Looking Back on My Own Teenage Years
As a teenager, I forged out on my own with some of my activities. Involvement with other activities were influenced by friends, parents and teachers.But what helped me to be a young person that was successful? My parents helped me learn about the themes in my life that would be important. The variety of exciting activities I took part in as a teen help me be the person I am today. Finally, private time with quiet activities was also significant for me. Learning about my purpose, active activities and quiet activities created a meaningful experience in my youth.
What became my meaningful life themes?
Seeing my parents care about things gave me passion for offering a helping heart. I believe it is important for teens to have adults in their lives. My parents played a role in my life in my teenage years. They offered good mentoring and role modelling. This helped me know what I wanted to do in my life.
Admiring and helping the environment, and personal development, were both areas that I observed to be important for my parents. Maybe part of the reason I came into the world in the place that I did was to learn these same themes. As a result I like to learn and teach others about the environment and personal growth through creative activities.
What made it fun to be young?
Options available to teens help them create an identity and make good friends. Thinking back to when I was a teen helps me to relate to teens today. When I was a teen their were many things I enjoyed being part of. I loved youth conferences like Toc Alpha run by other youth. It was fun to be on the badminton team. I was a stage-hand for the theatre production Charlie’s Aunt. I ran for student council three times before I got in as vice-president and helped organize a talent show and a spirit week. I volunteered at the hospital to give water to patients and sit and talk to them. I played piano and won first place in my final year of highschool.
I did other things too, but over time I started to find out what things I was good at and what things didn’t work so well for me. I’m glad I had the opportunity to do these things in highschool. It helped me make my way to a more successful adulthood and gave me something to stand on when facing a mental illness. I had to learn that rest is important too. It’s something I now pass on to others. Don’t underestimate the importance of rest and relaxation to balance achievements and successes.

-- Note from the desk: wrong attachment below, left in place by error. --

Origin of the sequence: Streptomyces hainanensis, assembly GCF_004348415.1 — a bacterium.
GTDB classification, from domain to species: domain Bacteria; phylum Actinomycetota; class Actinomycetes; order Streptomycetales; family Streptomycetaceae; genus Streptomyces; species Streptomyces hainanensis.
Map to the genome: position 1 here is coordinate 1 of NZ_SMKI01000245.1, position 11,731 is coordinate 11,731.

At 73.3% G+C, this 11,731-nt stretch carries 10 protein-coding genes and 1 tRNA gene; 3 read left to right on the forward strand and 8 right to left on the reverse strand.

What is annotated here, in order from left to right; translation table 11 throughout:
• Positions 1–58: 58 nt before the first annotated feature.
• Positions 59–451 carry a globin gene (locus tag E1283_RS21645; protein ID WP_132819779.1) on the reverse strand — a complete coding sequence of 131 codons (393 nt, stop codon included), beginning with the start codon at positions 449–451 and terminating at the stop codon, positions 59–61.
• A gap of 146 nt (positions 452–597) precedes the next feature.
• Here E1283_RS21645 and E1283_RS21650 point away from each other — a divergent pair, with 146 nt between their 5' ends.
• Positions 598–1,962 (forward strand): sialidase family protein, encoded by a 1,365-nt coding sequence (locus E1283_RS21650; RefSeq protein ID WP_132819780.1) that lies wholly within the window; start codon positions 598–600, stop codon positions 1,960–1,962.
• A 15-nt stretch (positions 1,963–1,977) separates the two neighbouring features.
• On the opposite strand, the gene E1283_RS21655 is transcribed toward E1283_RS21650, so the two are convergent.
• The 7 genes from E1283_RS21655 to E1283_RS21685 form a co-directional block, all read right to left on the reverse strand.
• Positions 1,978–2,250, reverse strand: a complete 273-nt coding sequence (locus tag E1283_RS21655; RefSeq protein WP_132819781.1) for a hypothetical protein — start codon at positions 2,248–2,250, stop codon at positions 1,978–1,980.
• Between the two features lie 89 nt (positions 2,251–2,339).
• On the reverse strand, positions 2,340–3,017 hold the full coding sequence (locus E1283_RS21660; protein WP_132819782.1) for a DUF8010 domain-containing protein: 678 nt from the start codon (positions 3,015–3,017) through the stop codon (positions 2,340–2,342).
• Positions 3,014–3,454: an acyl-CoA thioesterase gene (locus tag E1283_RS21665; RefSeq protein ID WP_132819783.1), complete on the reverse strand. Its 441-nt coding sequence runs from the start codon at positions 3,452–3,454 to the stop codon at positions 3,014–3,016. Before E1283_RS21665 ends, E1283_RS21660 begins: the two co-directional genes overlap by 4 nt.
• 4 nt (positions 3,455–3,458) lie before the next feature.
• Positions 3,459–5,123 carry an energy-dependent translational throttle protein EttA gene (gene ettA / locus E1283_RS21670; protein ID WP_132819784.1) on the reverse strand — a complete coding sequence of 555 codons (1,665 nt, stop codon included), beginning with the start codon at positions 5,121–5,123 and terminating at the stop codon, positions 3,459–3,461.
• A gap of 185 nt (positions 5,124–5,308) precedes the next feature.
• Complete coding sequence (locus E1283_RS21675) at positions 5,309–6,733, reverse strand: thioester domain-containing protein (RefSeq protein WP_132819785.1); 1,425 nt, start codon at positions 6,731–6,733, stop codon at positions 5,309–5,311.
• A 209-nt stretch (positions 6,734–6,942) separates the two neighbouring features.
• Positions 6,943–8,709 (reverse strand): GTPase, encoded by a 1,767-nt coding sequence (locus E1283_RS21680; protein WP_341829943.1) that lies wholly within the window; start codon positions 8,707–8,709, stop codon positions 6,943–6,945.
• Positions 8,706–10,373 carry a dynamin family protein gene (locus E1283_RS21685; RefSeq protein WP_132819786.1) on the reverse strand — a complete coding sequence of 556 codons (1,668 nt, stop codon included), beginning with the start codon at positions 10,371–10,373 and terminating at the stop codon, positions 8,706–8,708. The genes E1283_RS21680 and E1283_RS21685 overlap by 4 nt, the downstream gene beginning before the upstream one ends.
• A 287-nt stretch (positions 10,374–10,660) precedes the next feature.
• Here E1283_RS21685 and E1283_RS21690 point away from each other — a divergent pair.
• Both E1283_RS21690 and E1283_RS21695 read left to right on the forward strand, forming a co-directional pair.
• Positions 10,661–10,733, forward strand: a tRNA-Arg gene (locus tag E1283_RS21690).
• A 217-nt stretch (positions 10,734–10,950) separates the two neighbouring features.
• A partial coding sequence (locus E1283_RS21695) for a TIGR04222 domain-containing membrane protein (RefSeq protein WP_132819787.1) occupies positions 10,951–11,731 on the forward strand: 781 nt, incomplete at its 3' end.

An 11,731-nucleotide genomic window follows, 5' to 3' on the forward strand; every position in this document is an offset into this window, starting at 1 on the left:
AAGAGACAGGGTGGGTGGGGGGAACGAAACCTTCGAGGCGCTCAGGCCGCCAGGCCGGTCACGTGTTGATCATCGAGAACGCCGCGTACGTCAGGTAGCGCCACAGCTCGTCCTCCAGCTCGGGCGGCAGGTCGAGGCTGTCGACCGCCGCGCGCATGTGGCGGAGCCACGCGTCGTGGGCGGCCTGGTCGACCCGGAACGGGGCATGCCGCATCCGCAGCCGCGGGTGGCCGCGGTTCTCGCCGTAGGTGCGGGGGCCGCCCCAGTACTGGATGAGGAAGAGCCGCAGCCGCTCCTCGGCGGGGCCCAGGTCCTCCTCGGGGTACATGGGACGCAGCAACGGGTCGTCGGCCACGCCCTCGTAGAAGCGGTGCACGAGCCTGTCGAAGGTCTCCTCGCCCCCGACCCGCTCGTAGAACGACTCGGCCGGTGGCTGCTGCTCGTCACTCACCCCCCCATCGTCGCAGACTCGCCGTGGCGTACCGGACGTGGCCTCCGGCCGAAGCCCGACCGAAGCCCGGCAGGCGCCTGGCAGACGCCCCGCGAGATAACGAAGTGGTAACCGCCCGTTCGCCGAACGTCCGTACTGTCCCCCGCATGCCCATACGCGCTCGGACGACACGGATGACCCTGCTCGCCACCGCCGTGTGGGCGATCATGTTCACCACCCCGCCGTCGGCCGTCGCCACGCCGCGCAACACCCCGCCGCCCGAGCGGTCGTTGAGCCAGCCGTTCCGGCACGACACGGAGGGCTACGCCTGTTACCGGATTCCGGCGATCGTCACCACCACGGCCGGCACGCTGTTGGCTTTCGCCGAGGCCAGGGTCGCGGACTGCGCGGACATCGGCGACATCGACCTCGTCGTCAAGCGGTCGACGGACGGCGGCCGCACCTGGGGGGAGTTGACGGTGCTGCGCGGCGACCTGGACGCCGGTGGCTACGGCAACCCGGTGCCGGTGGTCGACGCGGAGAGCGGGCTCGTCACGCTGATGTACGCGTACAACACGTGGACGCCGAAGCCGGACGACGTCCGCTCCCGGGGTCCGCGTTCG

What was the balance I needed?
I think teens need more rest than most other age groups. They are physically growing so much and a lot of this happens in their sleep. I found that in my teen years I closed my door and read books quite often. This helped with my sense of who I was and the feeling that I needed to have my personal times just for me. I like having times just for me. I like reading and writing in journals. It is easier to learn soft skills like this when we are young then when we are older. They seem more comfortable, they nourish the people we become after we are teens. They help us become the people who can make our own choices, can build our own self esteem and can pick our own friends.
I’ve decided that my work with teenagers isn’t done and my work with adults is nowhere near finished. And my work on myself? Now that, for sure, isn’t over yet. So this chance to explore my insights into this important age group is important to me. I will leave what doesn’t make sense on the page and take time to reflect on the rest, I invite you to do the same. If I had a wish, I would wish that adults and teens would connect more often. I wish I may I wish I might on that first star I see tonight…
Posted on March 18, 2013, in Balance, friendship, goal setting, Happiness, Self Esteem and Positivity, mental health, mental illness, New Age Psychology, teens, young people, youth and tagged acceptance, Benevolence, depression, empowerment, friendship, identity, meaning, mental health, mental illness, self help, self-knowledge. Bookmark the permalink. Leave a comment.